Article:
Four years ago, Mr Clinton was elected as a "New Democrat", breaking with the big government orthodoxy that had lost his party the three previous elections. Yesterday, he chose to deliver his most important speech between re-election and next month's inauguration at the symbolic site of the Democratic Leadership Council, the moderate pressure group he once led and whose advocacy of more discriminating government became the ideological launch pad of Mr Clinton's first presidential bid.
Urging the "mobilisation of the vital centre", Mr Clinton set out a platform that "is not liberal or con- servative, but [is] both and different." Despite predictions of its demise, the political centre "can hold, has held, and the American people are asking it continue to hold," the President said.
Mr Clinton's hands are tied - far more than they were four years ago, when a leftward lurch in his Administration provoked the Democrats' 1994 mid-term disaster. With entrenched Republican majorities in both houses of Congress, compromise and "bipartisanship" are the watchwords for Mr Clinton's second term.
The centrist slant is already showing in the make-up of Mr Clinton's second-term Cabinet: not only with the appointment of the outgoing Republican Senator, William Cohen, as Defense Secretary, and the nomination of the hawkish Madeleine Albright to the State Department, but also in the jockeying for half a dozen domestic cabinet posts.
Pressure from blacks, minorities and women's groups for top jobs, so conspicuous in the 1992 transition, is almost absent. Those favoured this time include William Daley, brother of Richard Daley, mayor of Chicago, and Congressman Bill Richardson of New Mexico, a Democrat who worked with President Bush to support the NAFTA trade agreement.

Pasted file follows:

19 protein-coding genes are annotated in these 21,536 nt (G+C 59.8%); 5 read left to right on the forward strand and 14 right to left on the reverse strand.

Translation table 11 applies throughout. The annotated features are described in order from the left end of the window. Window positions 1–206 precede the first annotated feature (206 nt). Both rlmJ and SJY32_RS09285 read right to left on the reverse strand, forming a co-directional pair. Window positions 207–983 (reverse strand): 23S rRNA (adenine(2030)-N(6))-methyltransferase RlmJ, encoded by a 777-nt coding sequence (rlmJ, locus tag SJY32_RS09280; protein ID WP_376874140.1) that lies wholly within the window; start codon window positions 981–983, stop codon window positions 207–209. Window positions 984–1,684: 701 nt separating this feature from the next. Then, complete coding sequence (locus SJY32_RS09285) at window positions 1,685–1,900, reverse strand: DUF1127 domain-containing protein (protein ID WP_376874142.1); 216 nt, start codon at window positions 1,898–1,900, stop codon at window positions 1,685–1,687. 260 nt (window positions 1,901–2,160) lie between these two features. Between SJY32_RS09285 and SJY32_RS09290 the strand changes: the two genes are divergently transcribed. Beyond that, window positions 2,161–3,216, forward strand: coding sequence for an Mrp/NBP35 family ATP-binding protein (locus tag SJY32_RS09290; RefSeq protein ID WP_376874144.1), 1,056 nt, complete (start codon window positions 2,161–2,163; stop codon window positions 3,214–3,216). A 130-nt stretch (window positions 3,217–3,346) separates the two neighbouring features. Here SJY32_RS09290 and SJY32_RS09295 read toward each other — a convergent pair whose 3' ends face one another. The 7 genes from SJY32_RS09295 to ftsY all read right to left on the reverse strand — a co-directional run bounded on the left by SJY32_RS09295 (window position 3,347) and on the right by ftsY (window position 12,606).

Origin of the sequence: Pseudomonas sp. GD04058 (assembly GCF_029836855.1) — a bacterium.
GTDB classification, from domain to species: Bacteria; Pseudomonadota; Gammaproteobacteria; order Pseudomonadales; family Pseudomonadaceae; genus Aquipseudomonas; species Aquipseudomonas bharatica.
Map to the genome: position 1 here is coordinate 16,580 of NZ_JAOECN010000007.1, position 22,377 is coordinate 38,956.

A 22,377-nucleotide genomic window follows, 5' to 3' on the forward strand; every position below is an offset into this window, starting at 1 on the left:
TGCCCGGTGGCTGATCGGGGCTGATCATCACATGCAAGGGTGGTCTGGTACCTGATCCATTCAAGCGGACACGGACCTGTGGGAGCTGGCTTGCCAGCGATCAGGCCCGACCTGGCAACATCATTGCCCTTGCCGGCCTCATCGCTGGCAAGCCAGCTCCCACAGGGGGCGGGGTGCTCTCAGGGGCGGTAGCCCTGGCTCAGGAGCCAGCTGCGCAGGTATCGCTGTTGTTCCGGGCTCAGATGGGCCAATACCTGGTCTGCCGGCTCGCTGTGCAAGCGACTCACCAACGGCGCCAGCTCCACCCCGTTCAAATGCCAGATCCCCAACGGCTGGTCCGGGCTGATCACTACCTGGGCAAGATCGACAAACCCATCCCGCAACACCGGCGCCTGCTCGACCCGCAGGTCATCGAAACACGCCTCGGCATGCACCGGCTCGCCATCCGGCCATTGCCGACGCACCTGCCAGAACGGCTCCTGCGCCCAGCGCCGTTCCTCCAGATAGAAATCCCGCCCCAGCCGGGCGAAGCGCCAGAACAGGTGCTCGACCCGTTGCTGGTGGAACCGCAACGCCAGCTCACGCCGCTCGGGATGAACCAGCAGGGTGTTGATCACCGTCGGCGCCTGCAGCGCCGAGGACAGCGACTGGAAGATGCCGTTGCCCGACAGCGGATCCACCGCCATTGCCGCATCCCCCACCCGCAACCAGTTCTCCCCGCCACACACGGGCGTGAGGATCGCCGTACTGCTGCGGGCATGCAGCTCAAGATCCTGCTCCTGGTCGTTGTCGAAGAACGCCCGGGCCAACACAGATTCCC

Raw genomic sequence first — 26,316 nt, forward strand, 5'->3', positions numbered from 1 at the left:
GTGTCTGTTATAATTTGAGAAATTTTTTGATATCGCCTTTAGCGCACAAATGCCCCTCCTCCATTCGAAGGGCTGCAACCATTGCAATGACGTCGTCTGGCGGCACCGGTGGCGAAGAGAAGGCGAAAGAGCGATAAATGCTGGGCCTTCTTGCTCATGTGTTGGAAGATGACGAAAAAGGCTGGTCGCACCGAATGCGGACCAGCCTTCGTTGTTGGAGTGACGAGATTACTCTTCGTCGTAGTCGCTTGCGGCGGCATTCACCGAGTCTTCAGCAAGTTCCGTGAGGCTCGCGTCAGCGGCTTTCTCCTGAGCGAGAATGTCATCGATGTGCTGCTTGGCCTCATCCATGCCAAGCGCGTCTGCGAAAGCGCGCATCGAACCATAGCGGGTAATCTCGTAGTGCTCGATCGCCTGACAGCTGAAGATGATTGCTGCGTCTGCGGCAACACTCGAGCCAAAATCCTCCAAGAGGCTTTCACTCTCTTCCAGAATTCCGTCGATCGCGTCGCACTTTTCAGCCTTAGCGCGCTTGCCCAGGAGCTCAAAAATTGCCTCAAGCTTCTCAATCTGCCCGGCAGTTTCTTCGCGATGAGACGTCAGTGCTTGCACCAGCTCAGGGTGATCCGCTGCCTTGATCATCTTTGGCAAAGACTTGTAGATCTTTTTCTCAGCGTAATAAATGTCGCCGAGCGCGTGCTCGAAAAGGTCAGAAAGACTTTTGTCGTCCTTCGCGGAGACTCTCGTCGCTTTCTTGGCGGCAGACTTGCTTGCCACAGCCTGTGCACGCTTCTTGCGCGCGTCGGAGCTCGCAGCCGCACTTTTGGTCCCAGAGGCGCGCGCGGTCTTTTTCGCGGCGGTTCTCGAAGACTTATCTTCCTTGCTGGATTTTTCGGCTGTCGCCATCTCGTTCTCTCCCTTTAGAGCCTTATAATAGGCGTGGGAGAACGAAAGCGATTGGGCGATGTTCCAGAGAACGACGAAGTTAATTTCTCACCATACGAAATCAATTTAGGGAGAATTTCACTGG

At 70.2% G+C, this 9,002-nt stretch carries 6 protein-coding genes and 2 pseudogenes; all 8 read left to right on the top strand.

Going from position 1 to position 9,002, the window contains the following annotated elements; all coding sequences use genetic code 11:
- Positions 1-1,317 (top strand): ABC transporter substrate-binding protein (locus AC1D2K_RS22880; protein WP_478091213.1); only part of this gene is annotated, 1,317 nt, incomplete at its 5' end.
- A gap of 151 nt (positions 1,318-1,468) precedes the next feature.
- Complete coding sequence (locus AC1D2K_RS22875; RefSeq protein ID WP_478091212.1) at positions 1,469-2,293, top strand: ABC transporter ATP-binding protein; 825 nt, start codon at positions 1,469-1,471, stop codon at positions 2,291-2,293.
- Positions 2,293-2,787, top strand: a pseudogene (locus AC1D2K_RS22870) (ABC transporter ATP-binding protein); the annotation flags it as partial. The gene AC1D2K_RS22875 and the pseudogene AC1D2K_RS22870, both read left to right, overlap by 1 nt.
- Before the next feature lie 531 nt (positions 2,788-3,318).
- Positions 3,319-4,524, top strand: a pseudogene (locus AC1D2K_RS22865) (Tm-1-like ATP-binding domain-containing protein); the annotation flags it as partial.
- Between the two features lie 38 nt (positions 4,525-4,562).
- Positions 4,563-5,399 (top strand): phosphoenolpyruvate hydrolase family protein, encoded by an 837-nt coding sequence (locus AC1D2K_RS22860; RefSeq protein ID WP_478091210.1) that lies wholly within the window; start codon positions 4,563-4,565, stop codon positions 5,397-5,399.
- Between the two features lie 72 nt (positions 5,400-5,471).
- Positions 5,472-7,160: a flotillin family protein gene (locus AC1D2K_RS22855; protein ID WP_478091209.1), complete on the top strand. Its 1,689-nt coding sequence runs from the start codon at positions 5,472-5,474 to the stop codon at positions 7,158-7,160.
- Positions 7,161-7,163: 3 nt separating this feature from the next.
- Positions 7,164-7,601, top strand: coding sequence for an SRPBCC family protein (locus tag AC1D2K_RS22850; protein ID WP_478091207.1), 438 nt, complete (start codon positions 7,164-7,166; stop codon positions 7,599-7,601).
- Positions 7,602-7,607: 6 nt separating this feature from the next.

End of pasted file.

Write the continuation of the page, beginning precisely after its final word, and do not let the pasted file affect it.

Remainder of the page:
In what would be a stunning move, Mr Clinton has considered replacing the Attorney General Janet Reno, not greatly admired at the White House, with William Weld, the popular Republican Governor of Massachussetts who unsuccessfully challenged for a Senate seat last month.
Personnel olive-branches have been welcomed by Republicans. But it is in policy that the new bipartisanship will be truly measured - on a daunting array of issues including education and welfare reform and the repair of federal healthcare and social security, essential for a balanced budget.
Mr Clinton's embrace of the Republican proposal to balance the budget by 2002 was his most spectacular step to the centre in the 1996 campaign. Yesterday, he renewed that pledge amid greater optimism that the parties can strike a deal to eliminate the deficit - $107bn (pounds 67bn) in fiscal 1996, the smallest in a generation.